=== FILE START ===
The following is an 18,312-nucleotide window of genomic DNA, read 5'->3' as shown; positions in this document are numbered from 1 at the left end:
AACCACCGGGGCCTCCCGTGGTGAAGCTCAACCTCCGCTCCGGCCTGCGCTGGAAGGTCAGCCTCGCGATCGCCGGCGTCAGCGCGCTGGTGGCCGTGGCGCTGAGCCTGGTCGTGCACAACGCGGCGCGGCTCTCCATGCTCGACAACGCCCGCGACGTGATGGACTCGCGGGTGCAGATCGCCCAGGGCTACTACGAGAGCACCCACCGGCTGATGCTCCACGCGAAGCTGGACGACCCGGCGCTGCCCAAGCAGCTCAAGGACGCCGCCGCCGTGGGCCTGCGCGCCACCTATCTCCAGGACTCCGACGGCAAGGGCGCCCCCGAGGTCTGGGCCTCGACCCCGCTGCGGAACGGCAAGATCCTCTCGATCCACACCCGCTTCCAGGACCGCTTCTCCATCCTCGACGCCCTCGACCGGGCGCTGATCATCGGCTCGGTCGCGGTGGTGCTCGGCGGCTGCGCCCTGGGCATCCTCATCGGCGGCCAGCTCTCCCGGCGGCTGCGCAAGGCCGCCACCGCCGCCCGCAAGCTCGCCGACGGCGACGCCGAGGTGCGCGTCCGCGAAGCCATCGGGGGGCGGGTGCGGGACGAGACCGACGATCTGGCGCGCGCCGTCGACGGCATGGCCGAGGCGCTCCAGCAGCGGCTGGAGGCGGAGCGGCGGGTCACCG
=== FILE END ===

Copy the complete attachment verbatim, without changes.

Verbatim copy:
The following is an 18,312-nucleotide window of genomic DNA, read 5'->3' as shown; positions in this document are numbered from 1 at the left end:
AACCACCGGGGCCTCCCGTGGTGAAGCTCAACCTCCGCTCCGGCCTGCGCTGGAAGGTCAGCCTCGCGATCGCCGGCGTCAGCGCGCTGGTGGCCGTGGCGCTGAGCCTGGTCGTGCACAACGCGGCGCGGCTCTCCATGCTCGACAACGCCCGCGACGTGATGGACTCGCGGGTGCAGATCGCCCAGGGCTACTACGAGAGCACCCACCGGCTGATGCTCCACGCGAAGCTGGACGACCCGGCGCTGCCCAAGCAGCTCAAGGACGCCGCCGCCGTGGGCCTGCGCGCCACCTATCTCCAGGACTCCGACGGCAAGGGCGCCCCCGAGGTCTGGGCCTCGACCCCGCTGCGGAACGGCAAGATCCTCTCGATCCACACCCGCTTCCAGGACCGCTTCTCCATCCTCGACGCCCTCGACCGGGCGCTGATCATCGGCTCGGTCGCGGTGGTGCTCGGCGGCTGCGCCCTGGGCATCCTCATCGGCGGCCAGCTCTCCCGGCGGCTGCGCAAGGCCGCCACCGCCGCCCGCAAGCTCGCCGACGGCGACGCCGAGGTGCGCGTCCGCGAAGCCATCGGGGGGCGGGTGCGGGACGAGACCGACGATCTGGCGCGCGCCGTCGACGGCATGGCCGAGGCGCTCCAGCAGCGGCTGGAGGCGGAGCGGCGGGTCACCG